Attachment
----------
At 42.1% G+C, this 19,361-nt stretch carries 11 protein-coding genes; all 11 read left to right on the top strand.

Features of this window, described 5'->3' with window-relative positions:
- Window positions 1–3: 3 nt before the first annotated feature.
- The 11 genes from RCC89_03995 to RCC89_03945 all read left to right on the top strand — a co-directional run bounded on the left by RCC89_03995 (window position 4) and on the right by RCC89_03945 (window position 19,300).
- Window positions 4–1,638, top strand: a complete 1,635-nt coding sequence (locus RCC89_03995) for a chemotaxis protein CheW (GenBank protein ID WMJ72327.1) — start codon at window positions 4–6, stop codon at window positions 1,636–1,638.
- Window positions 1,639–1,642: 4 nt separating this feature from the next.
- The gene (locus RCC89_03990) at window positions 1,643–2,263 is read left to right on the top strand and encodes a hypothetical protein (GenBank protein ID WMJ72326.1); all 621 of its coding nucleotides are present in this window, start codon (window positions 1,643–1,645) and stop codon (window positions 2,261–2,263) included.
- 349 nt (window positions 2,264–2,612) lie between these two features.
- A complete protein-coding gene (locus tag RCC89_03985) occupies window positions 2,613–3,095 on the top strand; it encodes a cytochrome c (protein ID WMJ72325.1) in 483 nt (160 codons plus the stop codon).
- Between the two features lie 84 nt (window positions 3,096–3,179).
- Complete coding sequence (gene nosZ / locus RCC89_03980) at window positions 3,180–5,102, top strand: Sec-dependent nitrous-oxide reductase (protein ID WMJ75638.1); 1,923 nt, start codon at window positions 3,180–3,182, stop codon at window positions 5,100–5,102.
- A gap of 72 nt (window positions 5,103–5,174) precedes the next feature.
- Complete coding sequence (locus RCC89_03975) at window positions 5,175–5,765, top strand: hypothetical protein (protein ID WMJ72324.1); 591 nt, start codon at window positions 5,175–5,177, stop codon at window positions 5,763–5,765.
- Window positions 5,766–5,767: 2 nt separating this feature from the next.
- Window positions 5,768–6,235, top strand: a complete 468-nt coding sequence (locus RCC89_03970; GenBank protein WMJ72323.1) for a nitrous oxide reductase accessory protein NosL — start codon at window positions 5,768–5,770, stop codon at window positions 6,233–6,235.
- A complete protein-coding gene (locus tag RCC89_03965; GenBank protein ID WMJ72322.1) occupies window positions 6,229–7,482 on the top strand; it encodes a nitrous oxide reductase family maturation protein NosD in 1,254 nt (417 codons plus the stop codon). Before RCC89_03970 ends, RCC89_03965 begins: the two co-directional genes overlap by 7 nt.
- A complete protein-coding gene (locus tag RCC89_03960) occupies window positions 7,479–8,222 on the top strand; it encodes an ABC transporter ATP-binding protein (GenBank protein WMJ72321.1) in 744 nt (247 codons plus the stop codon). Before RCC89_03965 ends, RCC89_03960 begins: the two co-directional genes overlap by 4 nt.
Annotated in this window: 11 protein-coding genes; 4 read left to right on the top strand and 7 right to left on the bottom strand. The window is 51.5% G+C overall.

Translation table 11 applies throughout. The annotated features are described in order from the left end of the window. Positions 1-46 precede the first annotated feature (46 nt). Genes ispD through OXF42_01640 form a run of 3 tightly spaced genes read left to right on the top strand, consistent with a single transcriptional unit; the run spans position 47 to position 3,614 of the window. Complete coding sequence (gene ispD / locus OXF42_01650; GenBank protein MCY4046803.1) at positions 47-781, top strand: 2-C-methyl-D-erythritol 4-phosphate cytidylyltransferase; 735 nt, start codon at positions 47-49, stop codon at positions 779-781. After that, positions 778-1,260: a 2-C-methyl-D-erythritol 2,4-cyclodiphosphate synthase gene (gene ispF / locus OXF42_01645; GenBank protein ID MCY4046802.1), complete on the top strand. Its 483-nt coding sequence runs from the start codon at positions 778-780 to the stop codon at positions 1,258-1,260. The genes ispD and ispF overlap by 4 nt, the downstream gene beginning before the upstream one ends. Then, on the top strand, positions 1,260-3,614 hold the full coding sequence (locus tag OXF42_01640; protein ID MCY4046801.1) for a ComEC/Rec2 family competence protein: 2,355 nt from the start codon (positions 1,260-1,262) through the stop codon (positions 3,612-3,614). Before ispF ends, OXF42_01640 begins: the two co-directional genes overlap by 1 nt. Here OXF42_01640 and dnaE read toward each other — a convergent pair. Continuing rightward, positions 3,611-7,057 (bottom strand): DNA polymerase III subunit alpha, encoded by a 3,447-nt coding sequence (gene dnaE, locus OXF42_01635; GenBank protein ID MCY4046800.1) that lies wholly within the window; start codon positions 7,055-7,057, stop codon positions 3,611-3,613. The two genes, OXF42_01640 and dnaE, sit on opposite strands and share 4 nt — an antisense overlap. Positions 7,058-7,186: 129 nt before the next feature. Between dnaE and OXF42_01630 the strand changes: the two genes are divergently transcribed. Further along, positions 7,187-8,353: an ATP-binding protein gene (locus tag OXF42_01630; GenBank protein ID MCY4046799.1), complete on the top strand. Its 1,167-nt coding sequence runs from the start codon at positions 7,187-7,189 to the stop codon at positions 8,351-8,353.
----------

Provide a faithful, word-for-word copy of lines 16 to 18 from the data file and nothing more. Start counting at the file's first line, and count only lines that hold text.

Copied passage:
- A complete protein-coding gene (locus tag RCC89_03965; GenBank protein ID WMJ72322.1) occupies window positions 6,229–7,482 on the top strand; it encodes a nitrous oxide reductase family maturation protein NosD in 1,254 nt (417 codons plus the stop codon). Before RCC89_03970 ends, RCC89_03965 begins: the two co-directional genes overlap by 7 nt.
- A complete protein-coding gene (locus tag RCC89_03960) occupies window positions 7,479–8,222 on the top strand; it encodes an ABC transporter ATP-binding protein (GenBank protein WMJ72321.1) in 744 nt (247 codons plus the stop codon). Before RCC89_03965 ends, RCC89_03960 begins: the two co-directional genes overlap by 4 nt.
Annotated in this window: 11 protein-coding genes; 4 read left to right on the top strand and 7 right to left on the bottom strand. The window is 51.5% G+C overall.